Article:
To Whom it May Concern,
Right off the bat let me say I love your cereal. The raisins and the flaky things are a match made in heaven for breakfast, or a light snack, or a meal for supper. Thank you.
However, there are problems that need addressing. Firstly, after trial and error, I figured out that the package must be opened from the bottom because that’s where the whole two scoops of raisins have gravitated.
I cut the sealed inner bag with scissors across the top because there is no way in hell you can open it otherwise, even with young, good teeth.Which mine are neither young, nor . . . the dentist and I are good friends. Thank you for preserving that freshness for our refined and distinguished taste.
In the past, before I caught on to opening the package from the bottom, I would go box diving for the raisins because when I poured, all I got was bran. Which by itself is like eating delicate bark. That’s how we can always tell when something is good for us. The rough, bland taste.
Box diving requires a labor intensive approach. First you get out two bowls, or a bowl and a big cup. You pour your cereal into one container and, with your clean fingertips pick out the bran. Sometimes that is a long and tedious process because you have to keep a sharp eye out for those playfully mischievous little raisins. The first go round will probably only net a pitiful five or six raisins, so I have to go in again and start all over. But finally I get what I consider a good raisin to bran ratio. For me, I must have at least one raisin for every spoonful — with milk of course.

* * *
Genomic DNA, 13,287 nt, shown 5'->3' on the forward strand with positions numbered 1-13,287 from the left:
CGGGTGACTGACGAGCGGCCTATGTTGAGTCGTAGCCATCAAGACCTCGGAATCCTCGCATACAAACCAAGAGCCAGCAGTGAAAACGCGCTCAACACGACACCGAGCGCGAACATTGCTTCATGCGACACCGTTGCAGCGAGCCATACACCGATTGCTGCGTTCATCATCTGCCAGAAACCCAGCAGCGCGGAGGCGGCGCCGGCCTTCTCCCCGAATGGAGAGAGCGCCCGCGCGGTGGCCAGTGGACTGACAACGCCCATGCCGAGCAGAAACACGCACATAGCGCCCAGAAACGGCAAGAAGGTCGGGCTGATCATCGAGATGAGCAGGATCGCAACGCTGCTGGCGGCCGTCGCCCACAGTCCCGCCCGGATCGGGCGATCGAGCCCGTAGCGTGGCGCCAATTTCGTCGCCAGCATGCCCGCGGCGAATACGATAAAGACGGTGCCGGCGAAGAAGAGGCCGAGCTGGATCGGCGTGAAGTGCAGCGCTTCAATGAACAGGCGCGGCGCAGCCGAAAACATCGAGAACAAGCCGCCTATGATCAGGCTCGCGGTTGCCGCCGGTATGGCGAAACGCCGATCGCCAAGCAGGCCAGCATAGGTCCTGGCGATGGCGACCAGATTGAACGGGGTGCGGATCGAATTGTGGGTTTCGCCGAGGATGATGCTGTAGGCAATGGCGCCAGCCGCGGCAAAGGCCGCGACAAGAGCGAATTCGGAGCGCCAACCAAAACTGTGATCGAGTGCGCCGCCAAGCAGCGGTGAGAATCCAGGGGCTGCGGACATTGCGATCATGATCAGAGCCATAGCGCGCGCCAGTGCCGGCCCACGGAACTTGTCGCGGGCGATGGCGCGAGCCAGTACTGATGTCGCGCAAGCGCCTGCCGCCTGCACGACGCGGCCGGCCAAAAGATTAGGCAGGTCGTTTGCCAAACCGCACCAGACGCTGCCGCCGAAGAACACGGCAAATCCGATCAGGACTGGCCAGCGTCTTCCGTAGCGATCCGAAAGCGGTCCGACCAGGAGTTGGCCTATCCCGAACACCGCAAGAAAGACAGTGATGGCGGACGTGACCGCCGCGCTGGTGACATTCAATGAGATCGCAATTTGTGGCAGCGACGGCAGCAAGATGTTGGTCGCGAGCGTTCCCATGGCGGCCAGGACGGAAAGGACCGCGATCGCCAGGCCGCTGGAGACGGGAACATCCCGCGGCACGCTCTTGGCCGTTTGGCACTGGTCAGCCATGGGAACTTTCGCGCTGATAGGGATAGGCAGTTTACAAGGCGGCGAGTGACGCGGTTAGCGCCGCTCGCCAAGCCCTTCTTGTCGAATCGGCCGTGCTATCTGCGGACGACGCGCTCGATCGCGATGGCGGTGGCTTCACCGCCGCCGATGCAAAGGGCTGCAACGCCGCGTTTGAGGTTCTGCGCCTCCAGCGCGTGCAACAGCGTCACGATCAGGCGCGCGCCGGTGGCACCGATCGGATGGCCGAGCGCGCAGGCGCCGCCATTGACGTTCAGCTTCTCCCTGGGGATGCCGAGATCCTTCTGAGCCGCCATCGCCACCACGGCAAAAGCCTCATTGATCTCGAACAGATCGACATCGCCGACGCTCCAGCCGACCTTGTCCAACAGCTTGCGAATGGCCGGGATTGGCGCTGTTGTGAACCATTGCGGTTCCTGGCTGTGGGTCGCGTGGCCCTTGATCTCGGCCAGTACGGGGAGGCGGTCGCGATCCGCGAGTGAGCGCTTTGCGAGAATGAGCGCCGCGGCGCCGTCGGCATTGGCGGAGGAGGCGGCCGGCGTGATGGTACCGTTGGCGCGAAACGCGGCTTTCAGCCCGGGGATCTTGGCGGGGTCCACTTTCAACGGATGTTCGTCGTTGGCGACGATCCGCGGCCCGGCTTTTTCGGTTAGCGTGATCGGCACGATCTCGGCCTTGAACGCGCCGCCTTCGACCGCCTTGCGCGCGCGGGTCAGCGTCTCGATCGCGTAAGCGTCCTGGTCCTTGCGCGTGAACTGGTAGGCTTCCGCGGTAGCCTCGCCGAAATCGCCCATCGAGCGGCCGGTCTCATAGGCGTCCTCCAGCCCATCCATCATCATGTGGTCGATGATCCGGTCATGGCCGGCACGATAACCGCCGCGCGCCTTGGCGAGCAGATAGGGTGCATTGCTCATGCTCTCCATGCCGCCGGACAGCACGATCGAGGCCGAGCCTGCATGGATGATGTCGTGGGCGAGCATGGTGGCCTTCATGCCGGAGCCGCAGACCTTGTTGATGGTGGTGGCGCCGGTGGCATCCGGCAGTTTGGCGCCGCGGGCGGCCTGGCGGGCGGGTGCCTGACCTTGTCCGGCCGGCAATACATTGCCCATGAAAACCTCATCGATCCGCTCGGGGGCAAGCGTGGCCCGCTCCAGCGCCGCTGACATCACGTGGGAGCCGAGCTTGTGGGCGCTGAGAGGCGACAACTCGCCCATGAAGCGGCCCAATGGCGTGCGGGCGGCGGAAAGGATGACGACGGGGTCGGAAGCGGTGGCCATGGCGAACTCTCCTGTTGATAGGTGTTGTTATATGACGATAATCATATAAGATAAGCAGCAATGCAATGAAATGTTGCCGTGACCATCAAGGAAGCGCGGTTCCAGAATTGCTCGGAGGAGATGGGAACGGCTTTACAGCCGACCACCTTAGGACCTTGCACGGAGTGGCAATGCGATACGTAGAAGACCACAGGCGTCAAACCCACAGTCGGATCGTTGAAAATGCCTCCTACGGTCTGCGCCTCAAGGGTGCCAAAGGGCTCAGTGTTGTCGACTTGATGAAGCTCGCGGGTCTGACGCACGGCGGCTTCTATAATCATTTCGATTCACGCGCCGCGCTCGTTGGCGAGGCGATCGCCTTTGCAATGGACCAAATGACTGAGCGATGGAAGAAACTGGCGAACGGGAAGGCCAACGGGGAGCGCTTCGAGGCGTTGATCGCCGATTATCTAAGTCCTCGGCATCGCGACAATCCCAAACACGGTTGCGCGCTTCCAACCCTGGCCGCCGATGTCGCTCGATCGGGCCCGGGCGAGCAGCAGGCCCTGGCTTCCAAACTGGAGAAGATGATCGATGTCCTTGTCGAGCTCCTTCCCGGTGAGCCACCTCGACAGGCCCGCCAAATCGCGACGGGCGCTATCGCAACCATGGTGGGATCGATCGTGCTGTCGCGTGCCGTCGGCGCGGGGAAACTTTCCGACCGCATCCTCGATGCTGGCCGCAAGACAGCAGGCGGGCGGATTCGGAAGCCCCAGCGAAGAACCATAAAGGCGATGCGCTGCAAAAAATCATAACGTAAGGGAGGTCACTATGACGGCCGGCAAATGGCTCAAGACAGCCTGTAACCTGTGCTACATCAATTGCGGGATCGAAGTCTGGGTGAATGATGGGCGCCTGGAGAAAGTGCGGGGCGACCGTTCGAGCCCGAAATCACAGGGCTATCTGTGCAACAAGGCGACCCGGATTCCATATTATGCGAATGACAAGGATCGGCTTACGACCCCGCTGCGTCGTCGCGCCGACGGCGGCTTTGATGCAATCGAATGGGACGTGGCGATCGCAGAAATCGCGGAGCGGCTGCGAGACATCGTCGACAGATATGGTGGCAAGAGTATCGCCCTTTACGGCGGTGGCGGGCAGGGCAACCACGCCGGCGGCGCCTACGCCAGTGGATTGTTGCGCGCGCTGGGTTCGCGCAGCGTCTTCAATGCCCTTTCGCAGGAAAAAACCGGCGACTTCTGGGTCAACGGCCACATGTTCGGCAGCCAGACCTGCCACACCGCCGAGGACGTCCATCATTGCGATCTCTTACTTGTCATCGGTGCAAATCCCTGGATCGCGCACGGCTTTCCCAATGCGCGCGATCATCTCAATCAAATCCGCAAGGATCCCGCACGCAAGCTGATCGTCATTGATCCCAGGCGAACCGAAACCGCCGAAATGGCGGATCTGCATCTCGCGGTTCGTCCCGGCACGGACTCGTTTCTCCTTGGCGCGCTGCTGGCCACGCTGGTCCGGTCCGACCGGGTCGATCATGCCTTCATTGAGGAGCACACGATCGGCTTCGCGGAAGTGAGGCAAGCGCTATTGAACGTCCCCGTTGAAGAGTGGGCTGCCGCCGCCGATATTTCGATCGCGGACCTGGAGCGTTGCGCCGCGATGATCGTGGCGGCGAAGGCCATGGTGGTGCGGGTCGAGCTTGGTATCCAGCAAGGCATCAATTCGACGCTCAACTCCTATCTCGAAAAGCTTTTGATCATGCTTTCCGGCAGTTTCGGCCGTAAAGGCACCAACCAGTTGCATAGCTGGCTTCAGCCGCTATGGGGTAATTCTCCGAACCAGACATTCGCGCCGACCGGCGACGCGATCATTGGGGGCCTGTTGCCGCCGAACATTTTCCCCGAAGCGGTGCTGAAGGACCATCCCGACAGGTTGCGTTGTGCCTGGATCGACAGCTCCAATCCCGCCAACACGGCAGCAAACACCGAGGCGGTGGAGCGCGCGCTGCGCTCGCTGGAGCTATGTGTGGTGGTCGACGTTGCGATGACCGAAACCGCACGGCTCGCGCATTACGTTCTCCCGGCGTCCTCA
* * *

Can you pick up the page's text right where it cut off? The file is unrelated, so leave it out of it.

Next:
I have to warn other cereal box divers though — there’s no way you can hide this habit. Husbands might feel shortchanged on the raisin deal.
But that’s when the other problem crops up. After all that trouble, it still takes me three or four bites to get a raisin, even after stirring well and dipping from the bottom. Then, to add insult to injury, the next spoonful will be nothing BUT raisins.
So here’s the deal. My suggestion is that you should make this one little improvement. You should come up with some kind of edible bonding agent that pull bite-sized portions of bran and raisin together. Raisins cannot be trusted to go wondering around by themselves. This will keep us consumers from having to open your attractive packaging upside down — which, uh, goes against the grain — but there will be enough raisin-bran bites to keep my marriage, as well as my body, healthy.
Thank you for listening and please don’t go up on the price if and when you make Raisin Bran clusters. We must be cost effective as well as consumer friendly, mustn’t we.